World news wrapup: 27 June 2019


woman helping brown dog

Free scripts from NZ’s Woollies pharmacies; pharmacist goes viral after helping street dog; US pharmacist sentenced for drug theft and firearm offences

Tauranga, New Zealand: Three supermarket pharmacies – owned by Countdown, the New Zealand equivalent of Woolworths’ – introduced free scripts on Tuesday.

The New Zealand Herald reports that the pharmacies – in Countdown Fraser Cove, Countdown Bayfair and Countdown The Valley – hope to save their patients more than NZ$135,000 (AUD$128,905) each year.

Countdown has already trialled free scripts in Auckland and the offer received positive feedback.

“Our in-store pharmacist expertise will continue to focus on patient care, while at the same time providing customers with lower prices and free prescriptions for their pharmacy needs,” said Jeremy Armes, the head pharmacist at Countdown.

Countdown now has 30 pharmacies I stores across the country, the first of which opened in 2012.

 

Istanbul, Turkey: When an injured dog needed help, it turned to pharmacist and dog lover Banu Cengiz, whose video of the incident has gone viral.

Ms Cengiz is a dog lover who adopted a street dog years ago, and who has created a dog lounge with food and water outside her Istanbul pharmacy, reports The Dodo, which says stray dogs are a common sight in the area.

This week, she noticed a dog waiting at the pharmacy’s door, rather than sitting in the dog lounge area.

“She was looking at me,” Ms Cengiz told The Dodo. “I said, ‘Baby, is there a problem?’”

She encouraged the dog to come inside the store and found that the dog was bleeding from one paw; then cleaned the injury and gave the dog antibiotics.

“When I was done, she laid down as if to thank me,” she said.

Ms Cengiz allowed the dog to stay inside the pharmacy for the day to recover and rest, but told The Dodo she wished she could have done more.

“I’ve been dealing with street animals for years. I feed them and heal them, and help them find homes when I can,” she said.

United States: The CVS pharmacy chain is introducing time-delay safes in its pharmacies in seven states, reports Fox 2 Detroit.

The program is aimed at improving safety for pharmacists who might be subject to robberies by opioid-seeking patients.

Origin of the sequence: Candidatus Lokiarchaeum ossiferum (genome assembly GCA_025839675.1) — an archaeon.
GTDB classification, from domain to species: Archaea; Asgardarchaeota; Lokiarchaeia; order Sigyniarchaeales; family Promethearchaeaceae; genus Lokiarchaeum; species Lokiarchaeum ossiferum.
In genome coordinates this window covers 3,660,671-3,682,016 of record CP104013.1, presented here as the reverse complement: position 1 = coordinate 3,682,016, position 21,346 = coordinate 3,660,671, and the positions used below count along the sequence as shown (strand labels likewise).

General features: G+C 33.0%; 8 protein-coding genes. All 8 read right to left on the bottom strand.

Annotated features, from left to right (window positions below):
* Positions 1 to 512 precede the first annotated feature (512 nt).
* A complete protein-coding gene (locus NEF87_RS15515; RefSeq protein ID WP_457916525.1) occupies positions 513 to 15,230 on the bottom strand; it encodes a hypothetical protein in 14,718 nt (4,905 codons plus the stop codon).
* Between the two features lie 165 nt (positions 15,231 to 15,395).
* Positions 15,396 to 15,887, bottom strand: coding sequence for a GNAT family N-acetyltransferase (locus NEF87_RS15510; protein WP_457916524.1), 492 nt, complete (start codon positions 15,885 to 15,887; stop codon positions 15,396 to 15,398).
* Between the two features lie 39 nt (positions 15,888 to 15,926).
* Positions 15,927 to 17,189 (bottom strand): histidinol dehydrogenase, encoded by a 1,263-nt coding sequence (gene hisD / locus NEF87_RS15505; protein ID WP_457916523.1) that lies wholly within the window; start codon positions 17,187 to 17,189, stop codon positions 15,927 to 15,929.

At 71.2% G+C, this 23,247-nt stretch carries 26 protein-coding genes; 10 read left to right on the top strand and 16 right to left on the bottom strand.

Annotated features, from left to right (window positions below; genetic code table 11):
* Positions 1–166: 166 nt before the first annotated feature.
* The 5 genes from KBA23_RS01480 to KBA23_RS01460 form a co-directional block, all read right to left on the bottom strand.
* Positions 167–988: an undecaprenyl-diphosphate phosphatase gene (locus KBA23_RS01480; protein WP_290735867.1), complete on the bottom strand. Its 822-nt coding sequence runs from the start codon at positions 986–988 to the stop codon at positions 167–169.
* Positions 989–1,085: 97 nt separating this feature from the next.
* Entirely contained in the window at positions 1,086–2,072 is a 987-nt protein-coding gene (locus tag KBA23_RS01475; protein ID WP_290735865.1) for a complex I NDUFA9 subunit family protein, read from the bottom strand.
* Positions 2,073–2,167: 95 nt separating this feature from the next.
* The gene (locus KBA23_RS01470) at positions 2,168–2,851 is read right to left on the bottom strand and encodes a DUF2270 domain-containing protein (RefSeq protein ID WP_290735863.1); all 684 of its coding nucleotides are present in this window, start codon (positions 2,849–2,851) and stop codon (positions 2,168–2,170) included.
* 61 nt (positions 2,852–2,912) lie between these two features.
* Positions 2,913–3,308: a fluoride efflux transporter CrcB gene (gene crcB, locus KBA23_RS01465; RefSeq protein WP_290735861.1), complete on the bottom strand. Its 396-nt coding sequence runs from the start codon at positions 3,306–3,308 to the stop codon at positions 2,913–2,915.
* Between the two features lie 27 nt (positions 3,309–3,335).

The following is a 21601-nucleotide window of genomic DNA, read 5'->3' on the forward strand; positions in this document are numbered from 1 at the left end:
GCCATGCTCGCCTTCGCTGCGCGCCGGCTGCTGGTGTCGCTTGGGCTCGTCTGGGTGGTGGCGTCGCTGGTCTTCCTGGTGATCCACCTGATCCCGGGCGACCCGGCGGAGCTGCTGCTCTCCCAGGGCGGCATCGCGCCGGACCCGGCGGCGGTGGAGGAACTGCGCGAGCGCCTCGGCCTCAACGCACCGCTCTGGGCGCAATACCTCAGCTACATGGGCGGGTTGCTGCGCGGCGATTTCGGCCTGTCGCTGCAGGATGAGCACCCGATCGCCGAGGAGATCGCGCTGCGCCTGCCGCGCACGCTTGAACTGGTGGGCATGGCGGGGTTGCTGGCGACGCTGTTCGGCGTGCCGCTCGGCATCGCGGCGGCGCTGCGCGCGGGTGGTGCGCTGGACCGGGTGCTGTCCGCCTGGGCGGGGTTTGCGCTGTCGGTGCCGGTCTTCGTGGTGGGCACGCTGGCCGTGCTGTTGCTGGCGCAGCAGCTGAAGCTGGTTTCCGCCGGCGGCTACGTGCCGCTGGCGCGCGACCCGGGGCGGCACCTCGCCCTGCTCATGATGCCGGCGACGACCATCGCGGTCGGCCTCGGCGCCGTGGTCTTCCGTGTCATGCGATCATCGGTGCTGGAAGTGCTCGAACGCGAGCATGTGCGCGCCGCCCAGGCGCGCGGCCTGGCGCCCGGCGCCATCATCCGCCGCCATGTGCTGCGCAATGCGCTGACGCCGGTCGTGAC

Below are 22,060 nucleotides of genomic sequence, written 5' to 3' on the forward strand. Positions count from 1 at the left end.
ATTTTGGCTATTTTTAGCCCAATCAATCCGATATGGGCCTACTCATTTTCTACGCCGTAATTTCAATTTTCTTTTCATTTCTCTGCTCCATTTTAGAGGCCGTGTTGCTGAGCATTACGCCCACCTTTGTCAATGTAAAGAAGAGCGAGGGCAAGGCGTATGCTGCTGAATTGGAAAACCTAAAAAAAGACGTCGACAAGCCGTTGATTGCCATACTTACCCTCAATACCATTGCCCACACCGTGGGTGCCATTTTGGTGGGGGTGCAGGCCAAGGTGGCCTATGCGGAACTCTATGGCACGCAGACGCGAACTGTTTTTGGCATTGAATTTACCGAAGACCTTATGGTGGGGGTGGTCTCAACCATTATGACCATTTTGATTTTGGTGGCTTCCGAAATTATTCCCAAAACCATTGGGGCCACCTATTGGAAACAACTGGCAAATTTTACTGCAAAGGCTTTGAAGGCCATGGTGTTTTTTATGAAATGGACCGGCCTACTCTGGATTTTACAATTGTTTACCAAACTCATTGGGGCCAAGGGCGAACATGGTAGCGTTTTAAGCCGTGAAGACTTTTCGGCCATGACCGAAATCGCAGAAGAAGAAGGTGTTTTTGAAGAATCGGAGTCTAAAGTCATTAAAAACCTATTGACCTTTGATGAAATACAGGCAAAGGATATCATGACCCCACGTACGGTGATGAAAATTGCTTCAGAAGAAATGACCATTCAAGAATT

“If someone is coming and seeking drugs that shouldn’t get them, either with a prescription and they stand at the counter and they scream at the pharmacist because the pharmacist won’t fill the prescription, or with a gun,” said Elizabeth Ferguson, deputy general counsel CVS.

Ms Ferguson told Fox that the chain’s pharmacists have experienced situations where a drug safe did not open, and robbers have left without obtaining drugs.

She said that the system will involve all controlled substance narcotics being stored in the safes, and that only one script can be filled at a time.

 

Paducah, Kentucky: A pharmacist has been sentenced to two years’ imprisonment and three years’ supervised release, after his conviction for a range of convictions including stealing medicines and illegally carrying a firearm.

The Murray Ledger reports that Kyle W. Humphrey, who had been employed at several local pharmacies, stole pre-retail prescription medicines, mislabelled prescription medicine packaging in order to defraud or mislead, and being a prohibited person in possession of a firearm

When the Calloway County Sheriff’s Office raided Mr Humphrey’s home in 2017, they found and seized a number of pre-retail drugs, including apixaban, atomoxetine HCI, albuterol sulfate, dapagliflozin, Cefprozil, Tamiflu, Duloxetine; Aripiprazole; Ergocalciferol; Levofloxacin; nebivolol; rivaroxaban, Clindamycin Palmitate HCL, Mylan Norethindrone tablets, Camila Norethindrone tablets, Testosterone Gel tubes, and Testosterone Cypionate. 

Mr Humphrey had stolen the drugs from the pharmacies where he worked.

He had also been issued a domestic violence order restraining him from contacting a former intimate partner, which he violated in 2018. He was arrested over this incident and found to be carrying a Sig Sauer 9mm handgun.

In September 2018, he violated another domestic violence order against a different person, and this time was found to be in possession of a Glock 23. 40 calibre pistol.

“Health care professionals who disrupt the FDA-regulated supply chain for prescription drugs put the health of all consumers at risk,” said Special Agent in Charge Mark S. McCormack, FDA Office of Criminal Investigations, Metro Washington Field Office.

“We will continue to investigate and bring to justice pharmacists and other healthcare professionals who abuse the trust of U.S. consumers and patients.”

Mr Humphrey has also been ordered to pay US$21,216.94 (AUD$30,468.16) to the three pharmacies he had stolen from.

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